U.S labor market tightness, hiring, and the decline in job switching

A sign along US 90 advertises job openings at the Klausner lumber mill in Live Oak, Fla.

The U.S. labor market is heading toward full employment in 2017. But not every metric of labor market health seems to be in line with previous periods of labor market tightness. There’s less hiring for each job opening, relative to years past. That is, the data indicate that the number of people hired is out of line with our experience during past economic recoveries. Employers are getting fewer hires out of job openings than at similar levels of labor market tightness in the past. (See Figure 1.) New evidence points to a lack of movement between jobs, a problem that has implications for the strength of U.S. wage growth.

A change in the relationship between labor market tightness and the vacancy yield could indicate that something about the process of matching workers to jobs has shifted. It looks like for each job opening, there’s less hiring. This shift may be related to the fact that employers are posting more job openings than in the past, but policymakers need to take into account hiring patterns among different types of job seekers as well.

In a working paper released late last year, economists Peter Diamond of the Massachusetts Institute of Technology and Ayşegül Şahin of the Federal Reserve Bank of New York take a look at this so-called “matching function”—the relationship between hiring and labor market tightness. Specifically, they disaggregate the function for a number of characteristics of workers and employers.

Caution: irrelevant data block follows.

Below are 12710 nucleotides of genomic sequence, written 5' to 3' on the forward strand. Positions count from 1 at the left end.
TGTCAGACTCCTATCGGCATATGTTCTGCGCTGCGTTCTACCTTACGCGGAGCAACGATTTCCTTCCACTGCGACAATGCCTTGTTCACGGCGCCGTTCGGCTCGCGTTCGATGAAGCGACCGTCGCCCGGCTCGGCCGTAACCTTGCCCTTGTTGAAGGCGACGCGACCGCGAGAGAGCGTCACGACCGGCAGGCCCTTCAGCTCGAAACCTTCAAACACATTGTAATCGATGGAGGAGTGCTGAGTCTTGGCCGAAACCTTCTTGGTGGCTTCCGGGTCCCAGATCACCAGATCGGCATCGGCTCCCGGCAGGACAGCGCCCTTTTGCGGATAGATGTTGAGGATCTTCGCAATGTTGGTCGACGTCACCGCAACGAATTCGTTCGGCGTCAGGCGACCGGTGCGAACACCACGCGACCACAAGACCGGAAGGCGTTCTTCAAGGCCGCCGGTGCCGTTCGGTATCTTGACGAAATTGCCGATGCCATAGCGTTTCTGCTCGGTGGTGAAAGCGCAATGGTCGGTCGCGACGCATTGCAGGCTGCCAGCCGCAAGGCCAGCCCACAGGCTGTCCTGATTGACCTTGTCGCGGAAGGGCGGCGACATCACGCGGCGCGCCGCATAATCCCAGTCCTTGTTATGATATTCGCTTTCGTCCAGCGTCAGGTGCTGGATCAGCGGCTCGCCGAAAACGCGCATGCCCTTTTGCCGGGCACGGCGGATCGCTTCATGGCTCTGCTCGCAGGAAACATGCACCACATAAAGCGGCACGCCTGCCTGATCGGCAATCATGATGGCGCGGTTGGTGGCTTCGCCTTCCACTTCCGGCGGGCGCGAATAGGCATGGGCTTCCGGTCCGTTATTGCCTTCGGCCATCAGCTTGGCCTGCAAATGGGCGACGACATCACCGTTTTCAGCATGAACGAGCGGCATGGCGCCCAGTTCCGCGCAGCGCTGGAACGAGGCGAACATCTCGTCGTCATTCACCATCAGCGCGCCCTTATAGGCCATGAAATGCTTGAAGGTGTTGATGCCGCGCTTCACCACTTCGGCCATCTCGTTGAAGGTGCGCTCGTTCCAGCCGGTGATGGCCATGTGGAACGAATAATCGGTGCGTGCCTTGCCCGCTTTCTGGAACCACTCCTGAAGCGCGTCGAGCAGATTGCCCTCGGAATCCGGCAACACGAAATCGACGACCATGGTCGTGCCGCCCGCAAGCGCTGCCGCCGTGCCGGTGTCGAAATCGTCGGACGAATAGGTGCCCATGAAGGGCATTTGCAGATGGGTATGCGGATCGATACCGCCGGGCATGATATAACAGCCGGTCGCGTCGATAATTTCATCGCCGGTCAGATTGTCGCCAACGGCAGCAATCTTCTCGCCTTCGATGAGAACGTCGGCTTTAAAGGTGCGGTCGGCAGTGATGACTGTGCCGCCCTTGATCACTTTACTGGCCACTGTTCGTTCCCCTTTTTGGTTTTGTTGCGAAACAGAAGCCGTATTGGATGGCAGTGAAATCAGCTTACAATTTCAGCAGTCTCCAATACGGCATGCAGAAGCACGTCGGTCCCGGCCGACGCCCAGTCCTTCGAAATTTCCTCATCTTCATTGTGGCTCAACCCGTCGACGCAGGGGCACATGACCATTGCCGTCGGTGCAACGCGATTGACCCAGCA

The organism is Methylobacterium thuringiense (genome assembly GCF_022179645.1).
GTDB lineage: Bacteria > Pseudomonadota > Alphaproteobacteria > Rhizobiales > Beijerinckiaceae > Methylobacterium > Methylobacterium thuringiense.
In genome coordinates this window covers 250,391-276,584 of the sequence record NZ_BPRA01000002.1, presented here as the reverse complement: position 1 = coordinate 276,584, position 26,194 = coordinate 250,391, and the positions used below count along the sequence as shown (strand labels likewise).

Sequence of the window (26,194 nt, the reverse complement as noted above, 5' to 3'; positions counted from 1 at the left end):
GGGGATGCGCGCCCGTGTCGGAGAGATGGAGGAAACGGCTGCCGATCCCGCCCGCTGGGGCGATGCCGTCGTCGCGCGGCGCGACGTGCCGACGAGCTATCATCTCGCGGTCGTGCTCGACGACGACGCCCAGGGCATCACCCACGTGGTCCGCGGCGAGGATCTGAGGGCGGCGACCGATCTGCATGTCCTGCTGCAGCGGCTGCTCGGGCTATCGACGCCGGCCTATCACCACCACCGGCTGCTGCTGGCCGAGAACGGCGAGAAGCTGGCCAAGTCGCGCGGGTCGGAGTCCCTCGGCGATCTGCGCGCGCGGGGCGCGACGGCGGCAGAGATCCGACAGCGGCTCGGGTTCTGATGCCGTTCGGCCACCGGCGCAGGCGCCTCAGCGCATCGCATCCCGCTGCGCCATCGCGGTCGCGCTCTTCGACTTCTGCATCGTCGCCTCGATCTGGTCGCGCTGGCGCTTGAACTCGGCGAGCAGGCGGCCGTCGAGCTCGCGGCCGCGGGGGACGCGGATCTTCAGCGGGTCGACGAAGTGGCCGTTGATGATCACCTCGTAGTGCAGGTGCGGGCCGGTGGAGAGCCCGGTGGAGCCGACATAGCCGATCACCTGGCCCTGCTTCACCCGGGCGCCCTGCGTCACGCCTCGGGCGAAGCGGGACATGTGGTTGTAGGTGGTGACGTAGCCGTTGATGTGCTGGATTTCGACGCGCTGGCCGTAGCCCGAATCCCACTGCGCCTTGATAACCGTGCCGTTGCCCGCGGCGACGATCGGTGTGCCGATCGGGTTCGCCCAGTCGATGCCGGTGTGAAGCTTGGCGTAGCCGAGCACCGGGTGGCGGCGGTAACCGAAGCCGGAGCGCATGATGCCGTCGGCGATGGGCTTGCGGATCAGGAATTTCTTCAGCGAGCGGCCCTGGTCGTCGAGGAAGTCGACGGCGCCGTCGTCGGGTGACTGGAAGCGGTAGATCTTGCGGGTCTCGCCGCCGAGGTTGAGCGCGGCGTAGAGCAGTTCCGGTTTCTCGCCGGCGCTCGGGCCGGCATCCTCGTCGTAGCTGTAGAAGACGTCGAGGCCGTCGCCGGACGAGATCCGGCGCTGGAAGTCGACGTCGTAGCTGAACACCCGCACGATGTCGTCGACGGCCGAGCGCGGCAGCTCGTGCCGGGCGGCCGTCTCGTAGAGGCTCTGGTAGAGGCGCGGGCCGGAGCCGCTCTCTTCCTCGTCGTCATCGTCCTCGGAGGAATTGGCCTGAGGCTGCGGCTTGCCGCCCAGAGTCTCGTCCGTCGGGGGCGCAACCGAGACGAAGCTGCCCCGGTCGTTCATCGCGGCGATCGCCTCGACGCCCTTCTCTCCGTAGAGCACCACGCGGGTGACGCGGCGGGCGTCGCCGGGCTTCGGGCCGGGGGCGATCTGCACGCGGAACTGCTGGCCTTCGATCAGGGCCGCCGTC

One particularly interesting disaggregation looks at differences in hiring for workers with different labor-force characteristics. Diamond and Şahin compare hiring for workers who were previously out of the labor force, those who were officially unemployed, and those who were previously employed. They find that hires of those who were unemployed and out of the labor force are more sensitive to the overall health of the labor market, which means these new hires rise and fall more (and unemployment rises and falls more) compared to hires of those who were previous unemployed.

Yet looking at hires similar to the way they are presented in Figure 1 but with data going back to 1975, the economists show hires of those who were previously employed during the current recovery are far below the trend from previous recoveries. Hires of those out of the labor force are in line with previous recoveries, and hires of those who were unemployed are slightly lower, but the recent experience for hires of those who are currently employed is way out of line. Hires of these already employed workers has been quite weak compared to the tightness of the labor market.

Such “job switching” has been trending downward for all age groups since 2000. This lack of movement among those with jobs might be a sign that sticking at a job is paying more than in the past, but there’s no evidence that the boost to earnings from longer job tenure has increased in recent years. Something is amiss with either the willingness of workers to switch jobs or employers’ interest in hiring already employed workers. As we look at the labor market moving forward in 2017, this is a trend to keep an eye on.


January 4, 2017


Nick Bunker


Job Mobility

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